And so when you combine those two constituencies of mom and dad and the student, who have this major investment, it's only going to get I think going to a higher level because the cost continues to rise. They want things a certain way. Their residence halls, their dining plans, the parking they receive, the education that they receive.
And it does — there is a fine line I think between trying to pander to that but also to listen intently and say, you know what? They are making an investment. We have to respond in some reasonable fashion.
And the balance of what is reasonable, I think, is what I often struggle with. As you're thinking about the number of meal plans. How the meal plans work. The kind of programming that is offered. The evening program that is offered on our campus. Which classes might be offered.
I mean, from the social experience to the academic experience and everything in between, the students today are looking for something that fits their particular needs at this particular moment in time in their lives. And that's hard with a lot of choices. If students don't get what they want or need, they are talking with their feet, and they are maybe moving on to a different institution to get it.
So I think that — I mean, it's really incumbent upon us as administrators to do a better job of making sure at the front end, when they are choosing us as an institution, when they're looking at Juniata College, making sure that their experience when they get there matches what we are telling them what that experience is going to look like. If there is a mismatch, then I think they're likely to disappear from our campus.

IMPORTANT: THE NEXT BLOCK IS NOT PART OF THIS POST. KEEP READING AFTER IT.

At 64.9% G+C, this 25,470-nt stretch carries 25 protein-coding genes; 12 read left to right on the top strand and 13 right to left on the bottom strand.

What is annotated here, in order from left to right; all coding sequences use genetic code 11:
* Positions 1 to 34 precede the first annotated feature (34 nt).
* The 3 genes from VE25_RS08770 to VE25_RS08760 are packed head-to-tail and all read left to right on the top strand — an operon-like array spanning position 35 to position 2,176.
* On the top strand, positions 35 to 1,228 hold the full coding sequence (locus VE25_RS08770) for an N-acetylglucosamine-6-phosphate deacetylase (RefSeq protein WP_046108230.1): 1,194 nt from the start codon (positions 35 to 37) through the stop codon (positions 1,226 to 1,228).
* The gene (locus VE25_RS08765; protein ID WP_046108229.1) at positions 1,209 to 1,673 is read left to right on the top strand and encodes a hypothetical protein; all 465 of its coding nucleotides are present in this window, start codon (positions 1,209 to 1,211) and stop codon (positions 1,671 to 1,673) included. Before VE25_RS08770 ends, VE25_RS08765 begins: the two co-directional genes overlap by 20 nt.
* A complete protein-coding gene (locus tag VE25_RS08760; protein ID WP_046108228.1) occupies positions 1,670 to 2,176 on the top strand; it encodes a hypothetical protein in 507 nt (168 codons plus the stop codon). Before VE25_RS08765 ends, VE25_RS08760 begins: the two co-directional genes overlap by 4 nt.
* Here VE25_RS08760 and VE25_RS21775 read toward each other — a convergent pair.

LEE GARDNER: Right. Well, it seems like the role of university president these days, more than ever, involves managing expectations along those lines.
JIM TROHA: Absolutely. And I think, there's a good part — obviously what I do is fund raising. But I think an even more important part is about being a visible presence on the recruitment side of things and trying to talk to parents or students about what the Juniata experience is all about. And for us, as a college of 1,600 students, it's primarily around trying to deliver a really personalized and flexible educational experience.
LEE GARDNER: You mention the size of the institution, which is relatively small and a commensurate faculty. I'm curious: I know that you, like a lot of college presidents these days, are probably thinking a lot about diversity. I'm wondering if you could talk a little bit about how you try to manage or improve diversity when you only have so many students coming in the door each fall. And you only have so many faculty or staff hires each year.
JIM TROHA: I think for us at Juniata, I think the greater challenge has been around how are we diversifying our faculty and staff. Our student body has diversified at a much quicker pace than our faculty and staff has. And I know that's the case with a lot of smaller, more rural institutions like Juniata is.
And so I find myself really, as we have open positions of how we — where we search, how we search, and making sure that we're sensitive to trying to bring in a more diverse candidate. And it isn't all about ethnicity. I mean it is about from the different types of institutions, different parts of the country. And trying to deliver that experience for the more diverse student body that we've been able to attract.